“I finally was able to get, for the first time in my life, a car that worked and didn’t drip oil,” she said. But despite being able to pay her bills, she conceded that the performances sometimes take a toll on her all too human body.
“I come out of performances with backaches, sinus infections and all kinds of weird rashes,” she said.
Recently, she entered into a partnership with Body Glove International that resulted in the creation of the Mermaid Monofin, an attachment for children’s feet that allows them to temporarily become mythical sea creatures for just $29.99. Today, she has a list of such celebrity clients as Jessica Alba, Justin Timberlake and Jessica Biel, who call upon her regularly to perform at their functions.
“I do a lot of their children’s birthdays,” she said of her celebrity clients. “That’s my passion.”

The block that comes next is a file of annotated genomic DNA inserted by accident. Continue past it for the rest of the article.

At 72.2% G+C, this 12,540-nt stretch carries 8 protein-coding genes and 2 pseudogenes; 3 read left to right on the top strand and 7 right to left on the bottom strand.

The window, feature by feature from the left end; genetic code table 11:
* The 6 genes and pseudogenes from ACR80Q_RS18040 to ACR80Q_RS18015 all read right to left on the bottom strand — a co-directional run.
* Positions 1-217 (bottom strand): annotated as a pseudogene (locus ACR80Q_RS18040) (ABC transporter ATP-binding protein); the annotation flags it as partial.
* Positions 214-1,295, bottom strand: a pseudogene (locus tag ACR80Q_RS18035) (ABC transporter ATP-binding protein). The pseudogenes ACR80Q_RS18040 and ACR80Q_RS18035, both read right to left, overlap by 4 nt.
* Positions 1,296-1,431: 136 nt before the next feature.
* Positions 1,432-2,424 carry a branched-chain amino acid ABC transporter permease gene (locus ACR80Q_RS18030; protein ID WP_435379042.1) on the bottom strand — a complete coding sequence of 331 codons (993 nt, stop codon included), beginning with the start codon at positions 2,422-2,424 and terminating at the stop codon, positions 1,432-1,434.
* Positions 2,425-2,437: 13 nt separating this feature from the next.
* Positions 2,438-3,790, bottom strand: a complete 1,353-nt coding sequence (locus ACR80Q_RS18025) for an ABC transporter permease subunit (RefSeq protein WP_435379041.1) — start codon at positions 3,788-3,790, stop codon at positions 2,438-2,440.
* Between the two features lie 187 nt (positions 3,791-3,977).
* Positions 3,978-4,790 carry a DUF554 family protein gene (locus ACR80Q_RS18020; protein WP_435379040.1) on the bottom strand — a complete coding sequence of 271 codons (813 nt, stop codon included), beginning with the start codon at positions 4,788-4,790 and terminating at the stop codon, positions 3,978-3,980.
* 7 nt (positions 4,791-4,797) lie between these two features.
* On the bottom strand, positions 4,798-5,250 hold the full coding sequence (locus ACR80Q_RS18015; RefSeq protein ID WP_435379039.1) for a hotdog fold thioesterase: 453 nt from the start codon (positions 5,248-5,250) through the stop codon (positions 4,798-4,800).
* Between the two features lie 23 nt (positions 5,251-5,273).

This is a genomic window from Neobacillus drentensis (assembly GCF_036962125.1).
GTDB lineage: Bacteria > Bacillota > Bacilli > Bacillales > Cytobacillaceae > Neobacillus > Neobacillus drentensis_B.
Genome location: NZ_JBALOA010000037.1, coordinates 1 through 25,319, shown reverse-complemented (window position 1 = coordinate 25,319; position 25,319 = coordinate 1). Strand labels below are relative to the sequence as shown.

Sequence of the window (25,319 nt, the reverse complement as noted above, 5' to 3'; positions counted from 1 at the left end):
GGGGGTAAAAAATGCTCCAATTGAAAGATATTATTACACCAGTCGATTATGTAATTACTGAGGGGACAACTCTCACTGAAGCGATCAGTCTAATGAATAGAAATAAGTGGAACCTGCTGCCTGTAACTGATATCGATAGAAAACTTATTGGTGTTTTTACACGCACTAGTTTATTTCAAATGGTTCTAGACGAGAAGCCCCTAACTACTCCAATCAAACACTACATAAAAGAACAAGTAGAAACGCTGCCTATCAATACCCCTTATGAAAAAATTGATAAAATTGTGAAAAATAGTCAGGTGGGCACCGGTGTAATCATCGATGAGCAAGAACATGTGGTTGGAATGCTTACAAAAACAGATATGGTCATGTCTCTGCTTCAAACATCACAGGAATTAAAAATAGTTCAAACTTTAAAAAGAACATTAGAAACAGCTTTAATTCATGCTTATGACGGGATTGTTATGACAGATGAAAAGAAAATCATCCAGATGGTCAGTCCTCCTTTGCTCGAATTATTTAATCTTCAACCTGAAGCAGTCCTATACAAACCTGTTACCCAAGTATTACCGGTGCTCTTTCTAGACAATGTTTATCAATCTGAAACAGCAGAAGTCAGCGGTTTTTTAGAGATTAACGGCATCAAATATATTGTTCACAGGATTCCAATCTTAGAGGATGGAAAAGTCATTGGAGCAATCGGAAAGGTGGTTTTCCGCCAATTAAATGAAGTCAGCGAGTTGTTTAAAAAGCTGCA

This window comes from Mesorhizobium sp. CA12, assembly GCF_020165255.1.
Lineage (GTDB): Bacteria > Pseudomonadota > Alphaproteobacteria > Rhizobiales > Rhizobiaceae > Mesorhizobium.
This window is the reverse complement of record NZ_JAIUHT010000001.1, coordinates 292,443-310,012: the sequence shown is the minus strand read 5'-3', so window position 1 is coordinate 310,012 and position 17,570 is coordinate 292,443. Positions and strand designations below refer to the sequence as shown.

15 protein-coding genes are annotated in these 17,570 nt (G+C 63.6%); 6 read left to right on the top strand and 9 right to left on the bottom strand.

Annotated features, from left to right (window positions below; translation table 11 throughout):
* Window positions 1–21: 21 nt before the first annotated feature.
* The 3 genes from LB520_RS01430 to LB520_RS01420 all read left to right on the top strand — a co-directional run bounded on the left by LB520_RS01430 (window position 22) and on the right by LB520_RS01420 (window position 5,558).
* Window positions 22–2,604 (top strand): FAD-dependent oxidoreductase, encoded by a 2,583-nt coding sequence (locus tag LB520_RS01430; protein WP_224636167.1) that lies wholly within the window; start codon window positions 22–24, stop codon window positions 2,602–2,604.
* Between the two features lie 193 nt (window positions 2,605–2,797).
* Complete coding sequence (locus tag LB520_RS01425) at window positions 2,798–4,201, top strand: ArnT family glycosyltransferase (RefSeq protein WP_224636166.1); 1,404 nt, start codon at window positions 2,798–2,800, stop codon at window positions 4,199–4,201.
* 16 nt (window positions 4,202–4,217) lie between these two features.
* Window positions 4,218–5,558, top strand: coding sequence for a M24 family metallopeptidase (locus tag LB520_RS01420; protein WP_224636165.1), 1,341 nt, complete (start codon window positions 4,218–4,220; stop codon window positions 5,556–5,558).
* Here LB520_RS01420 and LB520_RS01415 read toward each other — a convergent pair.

“Every little girl’s dream”
Carli Goodworth is one of many mermaids working at the Weeki Wachee Springs State Park in Spring Hill, Florida. The park has had mermaid shows at its underwater theater since 1947. Goodworth has a full-time job as a middle school gym teacher, but for the past 11 years she’s been fulfilling her childhood dream of being a mermaid, even if it’s only for a few hours a week.
“I heard about the mermaids because I grew up in the area of Weeki Wachee,” she said. “After seeing the show, I would always leave and say, ‘I’m going to be a mermaid when I grow up.’”
Full-time gym teacher and part-time mermaid Carli GoodworthJohn Athanason
Circumstance did not always cooperate. She has had to take jobs on dry land on more than one occasion, including a stint at a men’s clothing store that helped pay her college tuition. Still, being a part-time mermaid brings plenty of glory her way.